Yet for all that pain, I’m happy with it. I would not compromise the style – face to face talking over a beer – to compensate for the equipment and typing challenges. I wanted it to be relaxed and conversational. If we had done it over an online chat session it would have saved me a ton of time transcribing, but I don’t think it would have produced the same sort of interview at all. And if I had sealed us in a sound booth, rather than conversing in a friendly pub, that would have changed the feeling as well. So I think the answer going forward will be to find better equipment.

I had some fairly simple goals going into this, and I think I accomplished them. I wanted the resulting interview to be something I would enjoy reading. And I do. I wanted to keep myself out of the interview as much as possible (it wasn’t supposed to be about me – just Mitch). And with perhaps a couple of exceptions, I think I did. And I wanted to capture a sort of stream-of-conscious meandering with Mitch thinking through things freshly, rather than getting canned responses. And I think that one happened as well.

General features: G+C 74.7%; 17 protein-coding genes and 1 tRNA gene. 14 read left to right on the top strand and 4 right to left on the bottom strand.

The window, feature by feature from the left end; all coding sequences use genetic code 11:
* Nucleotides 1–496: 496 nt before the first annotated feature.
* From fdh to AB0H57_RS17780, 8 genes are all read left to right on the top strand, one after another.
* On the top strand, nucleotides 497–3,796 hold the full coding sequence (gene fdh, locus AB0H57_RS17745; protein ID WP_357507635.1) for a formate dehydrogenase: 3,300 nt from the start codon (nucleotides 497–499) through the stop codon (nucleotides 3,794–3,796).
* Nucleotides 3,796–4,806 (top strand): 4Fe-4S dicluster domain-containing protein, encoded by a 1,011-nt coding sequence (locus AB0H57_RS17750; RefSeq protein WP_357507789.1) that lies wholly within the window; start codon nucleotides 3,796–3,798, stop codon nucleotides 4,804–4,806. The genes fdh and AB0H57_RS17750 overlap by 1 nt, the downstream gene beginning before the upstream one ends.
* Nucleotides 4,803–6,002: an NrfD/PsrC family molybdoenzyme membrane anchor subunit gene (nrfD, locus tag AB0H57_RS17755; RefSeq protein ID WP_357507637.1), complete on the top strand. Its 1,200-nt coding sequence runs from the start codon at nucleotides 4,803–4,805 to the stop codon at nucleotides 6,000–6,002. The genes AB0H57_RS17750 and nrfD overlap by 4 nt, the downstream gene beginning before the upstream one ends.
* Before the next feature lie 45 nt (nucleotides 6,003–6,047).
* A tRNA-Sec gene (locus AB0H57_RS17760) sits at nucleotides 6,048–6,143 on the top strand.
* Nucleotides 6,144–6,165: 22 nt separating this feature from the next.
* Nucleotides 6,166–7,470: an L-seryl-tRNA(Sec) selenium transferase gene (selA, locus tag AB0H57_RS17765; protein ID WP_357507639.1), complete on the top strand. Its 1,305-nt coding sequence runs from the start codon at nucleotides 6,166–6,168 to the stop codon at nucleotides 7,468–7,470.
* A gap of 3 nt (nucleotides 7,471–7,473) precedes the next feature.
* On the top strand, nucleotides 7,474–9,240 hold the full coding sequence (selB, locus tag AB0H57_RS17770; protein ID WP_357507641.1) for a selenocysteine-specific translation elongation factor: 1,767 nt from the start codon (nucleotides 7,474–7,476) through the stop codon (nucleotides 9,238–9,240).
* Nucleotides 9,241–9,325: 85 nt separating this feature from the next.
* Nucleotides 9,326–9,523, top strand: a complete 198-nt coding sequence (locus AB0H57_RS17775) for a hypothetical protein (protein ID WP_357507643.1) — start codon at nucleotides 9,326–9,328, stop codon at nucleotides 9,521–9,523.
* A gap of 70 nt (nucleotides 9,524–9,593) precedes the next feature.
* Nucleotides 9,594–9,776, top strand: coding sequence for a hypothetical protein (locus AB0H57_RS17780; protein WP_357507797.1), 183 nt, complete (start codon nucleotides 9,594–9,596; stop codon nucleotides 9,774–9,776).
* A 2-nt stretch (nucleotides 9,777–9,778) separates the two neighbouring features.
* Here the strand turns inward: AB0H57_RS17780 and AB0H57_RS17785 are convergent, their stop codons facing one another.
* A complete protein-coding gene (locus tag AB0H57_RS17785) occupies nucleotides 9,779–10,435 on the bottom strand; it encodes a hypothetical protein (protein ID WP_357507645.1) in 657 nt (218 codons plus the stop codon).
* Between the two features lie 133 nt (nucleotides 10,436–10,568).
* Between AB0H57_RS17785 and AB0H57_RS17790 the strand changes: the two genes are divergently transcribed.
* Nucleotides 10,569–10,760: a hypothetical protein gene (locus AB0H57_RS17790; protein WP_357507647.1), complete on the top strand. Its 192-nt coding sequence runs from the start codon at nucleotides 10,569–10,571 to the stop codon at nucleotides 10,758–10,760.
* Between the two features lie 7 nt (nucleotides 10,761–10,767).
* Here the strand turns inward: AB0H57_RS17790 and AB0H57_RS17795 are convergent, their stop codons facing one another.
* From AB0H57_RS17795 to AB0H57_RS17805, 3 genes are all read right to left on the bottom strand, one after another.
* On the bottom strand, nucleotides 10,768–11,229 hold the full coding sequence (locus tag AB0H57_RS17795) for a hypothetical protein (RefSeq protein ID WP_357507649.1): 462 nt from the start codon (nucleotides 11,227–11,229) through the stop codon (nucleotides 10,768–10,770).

I’ve gotten a couple of inquiries about why I’m doing this. And the short version is, because no one else did.

The long version stems from the Rather-gate thing. With much discussion of the blogosphere assuming traditional media roles as needed, I remember having an “ah-ha” moment when the INDC Journal took the initiative and called up its own document expert when the mainstream press was still asleep at the wheel. Surely not the first case where a blogger successfully took on the role of the professional media. But for some reason that one really hit me. I realized it doesn’t have to be just about pressuring the old media to write the stories you want to see. If they don’t write it, why shouldn’t a blogger step in and do it?